Category Archives: Artists

Sublime Now

Though it’s impossible to discuss sublime today without historical references, I would like to use these to contradict the traditional denotations.

The term has its background in the ancient rhetorics, then – mainly through eighteenth-century Western-European philosophy it establishes itself firmly as an aesthetic concept, functioning along and in an opposition to other terms within the area like: beautiful, tragic, humorous, profane, ugly etc.

Yet, it’s probably worth to emphasize that, strangely enough, in E. Burke’s and I. Kant’s understanding the Sublime never fits into criteria of metaphysical or ontological phenomenon (or entity) – it simply exists in a beholder’s mind as a powerful yet transient, fleeting psychological and spiritual reaction, an emotion, feeling of sublime. From a historical point of view is interesting to see how the dialectics of the sublime, used by two great ontologists fits into the nature of the phenomenological school of thought, which is both specifically twentieth-century and opposed to metaphysics discipline. It seems that the concept under discussion never fully integrates into a traditional philosophical inquiry – being more Dionysian than Apollonian in its nature – the sublime is born from paradoxes, it’s based on these and – if it functions in any universal form (out of a beholder’s mind) – it probably takes the form of  an ontological oxymoron, an enigma – as unnerving as it is alluring.

Looking forward to the modern and postmodern times one may be easily dazzled by its potential to embody and to convey the sublime to an intensity not possible ever before. After ‘growing out’ of the Great Romantics’ idealistic enthusiasm on the matter, in the ‘after-God” era when the sublime cannot be simply mistaken for a religious/mystical experience, facing the challenges of  the shattered, discontinuous, idiolects and antitheses – based world, reaching scientific and technological heights difficult to imagine even few decades before – the humankind not longer chases but seems to meet on a regular basis that great oxymoron – the sublime.

It takes many forms and definitions – from the A. Hitchcock’s and C. Jung’s shadows then – G. Lucas’s astriferous epics, from Big Brother’s house grotesque and through the war/terrorism-rooted atrocities to Barrack’s Obama intense political charisma – Burke’s mind-expanding ‘negative pain’ and Kant’s ‘indefinite’ yet desired dread is as indisputably a part of the contemporary condition as Aristotle’s catharsis had to be for ancient Greeks.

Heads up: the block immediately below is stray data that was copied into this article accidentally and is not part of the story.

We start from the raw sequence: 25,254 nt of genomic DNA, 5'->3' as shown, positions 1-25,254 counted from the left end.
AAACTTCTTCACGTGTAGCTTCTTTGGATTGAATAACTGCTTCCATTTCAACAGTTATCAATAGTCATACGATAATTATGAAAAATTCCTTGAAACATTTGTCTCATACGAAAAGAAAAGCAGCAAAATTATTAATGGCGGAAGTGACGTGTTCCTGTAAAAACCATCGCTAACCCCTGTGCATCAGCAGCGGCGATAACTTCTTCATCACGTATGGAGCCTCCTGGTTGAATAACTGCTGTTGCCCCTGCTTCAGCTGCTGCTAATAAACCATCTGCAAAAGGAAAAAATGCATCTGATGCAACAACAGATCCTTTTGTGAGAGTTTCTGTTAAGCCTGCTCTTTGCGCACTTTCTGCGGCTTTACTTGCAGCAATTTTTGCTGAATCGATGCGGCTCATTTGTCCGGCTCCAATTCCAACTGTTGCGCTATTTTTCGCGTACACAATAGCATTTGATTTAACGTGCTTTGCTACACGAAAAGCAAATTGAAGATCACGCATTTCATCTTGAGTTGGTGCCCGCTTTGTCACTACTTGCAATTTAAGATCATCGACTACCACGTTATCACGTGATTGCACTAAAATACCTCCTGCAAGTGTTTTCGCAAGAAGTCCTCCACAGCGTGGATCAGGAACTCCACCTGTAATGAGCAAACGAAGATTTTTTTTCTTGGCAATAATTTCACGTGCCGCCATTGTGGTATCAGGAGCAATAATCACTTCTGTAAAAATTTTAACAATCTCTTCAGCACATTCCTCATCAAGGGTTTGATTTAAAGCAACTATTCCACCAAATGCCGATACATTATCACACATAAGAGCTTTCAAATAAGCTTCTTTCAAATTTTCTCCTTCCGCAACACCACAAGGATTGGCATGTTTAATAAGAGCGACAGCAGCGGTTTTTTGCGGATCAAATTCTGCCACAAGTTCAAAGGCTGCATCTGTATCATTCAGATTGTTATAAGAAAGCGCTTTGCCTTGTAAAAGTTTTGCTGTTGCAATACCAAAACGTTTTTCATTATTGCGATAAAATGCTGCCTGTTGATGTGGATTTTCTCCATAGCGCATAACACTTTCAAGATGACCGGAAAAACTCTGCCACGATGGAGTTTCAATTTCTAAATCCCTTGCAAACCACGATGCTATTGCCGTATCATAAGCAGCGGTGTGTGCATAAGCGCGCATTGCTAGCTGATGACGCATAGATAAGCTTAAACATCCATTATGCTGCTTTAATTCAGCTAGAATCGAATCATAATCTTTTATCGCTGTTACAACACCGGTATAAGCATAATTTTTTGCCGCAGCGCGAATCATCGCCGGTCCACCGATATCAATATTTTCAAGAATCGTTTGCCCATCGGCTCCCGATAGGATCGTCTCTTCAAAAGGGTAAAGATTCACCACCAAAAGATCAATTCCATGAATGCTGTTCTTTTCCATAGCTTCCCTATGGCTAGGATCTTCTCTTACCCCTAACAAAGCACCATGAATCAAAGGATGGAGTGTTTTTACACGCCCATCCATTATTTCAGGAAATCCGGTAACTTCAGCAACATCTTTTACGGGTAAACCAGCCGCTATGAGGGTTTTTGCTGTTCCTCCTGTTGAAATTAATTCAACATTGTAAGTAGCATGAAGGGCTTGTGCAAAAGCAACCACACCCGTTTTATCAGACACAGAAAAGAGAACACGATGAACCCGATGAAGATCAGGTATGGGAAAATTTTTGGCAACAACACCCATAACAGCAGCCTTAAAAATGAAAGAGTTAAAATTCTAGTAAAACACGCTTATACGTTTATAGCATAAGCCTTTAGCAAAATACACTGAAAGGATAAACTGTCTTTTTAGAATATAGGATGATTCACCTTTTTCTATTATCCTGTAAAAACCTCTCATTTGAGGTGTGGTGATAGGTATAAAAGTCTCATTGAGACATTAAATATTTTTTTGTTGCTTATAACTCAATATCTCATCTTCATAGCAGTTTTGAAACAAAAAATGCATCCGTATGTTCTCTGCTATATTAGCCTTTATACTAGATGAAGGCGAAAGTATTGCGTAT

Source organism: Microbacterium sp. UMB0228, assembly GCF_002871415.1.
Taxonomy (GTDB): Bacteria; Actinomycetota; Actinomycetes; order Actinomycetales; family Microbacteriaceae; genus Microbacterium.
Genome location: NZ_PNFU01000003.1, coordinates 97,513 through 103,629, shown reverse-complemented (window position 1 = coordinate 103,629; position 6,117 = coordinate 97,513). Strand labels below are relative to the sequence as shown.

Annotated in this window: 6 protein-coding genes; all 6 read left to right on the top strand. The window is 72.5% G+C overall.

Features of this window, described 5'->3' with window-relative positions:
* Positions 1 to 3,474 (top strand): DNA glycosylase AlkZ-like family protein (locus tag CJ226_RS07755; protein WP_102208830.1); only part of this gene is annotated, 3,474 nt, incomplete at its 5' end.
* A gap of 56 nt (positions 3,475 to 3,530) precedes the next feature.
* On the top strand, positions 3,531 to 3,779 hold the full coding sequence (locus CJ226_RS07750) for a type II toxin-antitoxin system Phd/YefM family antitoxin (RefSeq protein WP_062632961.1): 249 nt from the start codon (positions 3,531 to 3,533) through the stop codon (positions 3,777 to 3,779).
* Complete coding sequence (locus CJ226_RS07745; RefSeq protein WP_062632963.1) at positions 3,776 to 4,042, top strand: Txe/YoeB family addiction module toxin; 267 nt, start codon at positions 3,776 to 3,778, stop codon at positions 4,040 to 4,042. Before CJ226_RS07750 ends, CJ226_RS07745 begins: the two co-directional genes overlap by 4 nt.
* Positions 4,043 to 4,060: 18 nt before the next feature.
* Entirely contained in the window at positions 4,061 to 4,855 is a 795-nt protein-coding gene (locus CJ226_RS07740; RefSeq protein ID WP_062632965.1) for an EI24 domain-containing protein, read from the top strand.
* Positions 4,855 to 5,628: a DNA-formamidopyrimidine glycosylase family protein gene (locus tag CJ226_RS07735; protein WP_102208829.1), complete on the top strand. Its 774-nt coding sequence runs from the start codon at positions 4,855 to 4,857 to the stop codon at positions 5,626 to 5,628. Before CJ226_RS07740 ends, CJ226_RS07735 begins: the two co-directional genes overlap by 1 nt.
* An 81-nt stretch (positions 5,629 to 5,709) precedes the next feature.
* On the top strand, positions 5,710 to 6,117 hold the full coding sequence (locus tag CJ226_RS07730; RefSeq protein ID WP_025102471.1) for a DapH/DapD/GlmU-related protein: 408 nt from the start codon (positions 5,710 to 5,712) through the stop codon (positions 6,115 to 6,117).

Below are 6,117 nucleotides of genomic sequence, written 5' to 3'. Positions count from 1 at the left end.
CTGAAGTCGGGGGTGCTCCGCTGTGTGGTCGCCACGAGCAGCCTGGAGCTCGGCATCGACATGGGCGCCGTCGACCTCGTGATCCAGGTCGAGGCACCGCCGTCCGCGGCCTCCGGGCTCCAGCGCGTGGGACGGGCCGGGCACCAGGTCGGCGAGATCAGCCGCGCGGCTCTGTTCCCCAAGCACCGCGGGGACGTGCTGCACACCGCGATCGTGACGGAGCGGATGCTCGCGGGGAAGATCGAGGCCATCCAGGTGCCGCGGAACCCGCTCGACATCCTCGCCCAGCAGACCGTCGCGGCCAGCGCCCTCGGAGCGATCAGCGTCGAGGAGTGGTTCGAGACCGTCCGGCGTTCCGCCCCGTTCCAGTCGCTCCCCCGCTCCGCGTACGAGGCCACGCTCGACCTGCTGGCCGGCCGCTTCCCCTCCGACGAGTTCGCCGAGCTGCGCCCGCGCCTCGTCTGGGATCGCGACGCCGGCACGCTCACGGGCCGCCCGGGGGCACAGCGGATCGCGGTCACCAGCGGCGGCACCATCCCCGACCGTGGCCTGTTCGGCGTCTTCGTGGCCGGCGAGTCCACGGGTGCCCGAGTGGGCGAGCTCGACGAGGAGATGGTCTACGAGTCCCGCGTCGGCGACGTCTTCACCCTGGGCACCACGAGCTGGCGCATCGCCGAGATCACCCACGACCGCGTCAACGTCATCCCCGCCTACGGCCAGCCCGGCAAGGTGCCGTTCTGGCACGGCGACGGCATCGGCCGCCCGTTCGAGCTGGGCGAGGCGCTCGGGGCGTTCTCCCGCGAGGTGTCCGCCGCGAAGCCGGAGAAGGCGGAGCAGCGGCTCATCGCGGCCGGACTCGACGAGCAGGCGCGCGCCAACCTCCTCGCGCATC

Andreas Gursky’s photos, which  embrace the traditional understanding of the sublime as the vast, terrifying, annihilating, formless, liminal etc. and the ultra-modern embodiment of it in digitally mastered photographs of a postmodern – globalized and impersonal universe.

His approach would be that of a shock-therapy and a direct, uncompromising attack – perhaps the best way of a defense against the audacity and the… ridicule of the contemporary sublime.

Both Gursky’s work gives a picture of a formidable, limitless, always deeply confusing, often ugly and grotesque, sometimes eerily attractive spectacle, some sort of Baudrillard’s hypo-reality , and the ancient Roman bloody games – the reality, we live in today.

In Chicago Board of Trade II (above) human beings are nothing more than annoyingly numerous, uniform, yet nicely coloured dots, the well-rehearsed pixels; while in 99 Cents (above, 2) the supermarket goods take their place – and guess what? – one can hardly notice any substantial difference…

Advertisements

Ivan Marchuk

Who likes Ivan Marchuk’s paintings? After all – the question wants more than a personal aesthetic statement. Marchuk is incredibly East-y if you know what it may mean. Spiritual, complex and with some philosophical ambitions. Thus, saying yes to his vision seems like supporting a specific world-view.

Marchuk’s painstakingly detailed works, at once lyrical and disturbing look like clinical operations on the open heart. The open heart of living things – the intricate microcosm of structured chaos, stylized forms emerging and dissolving back into itself.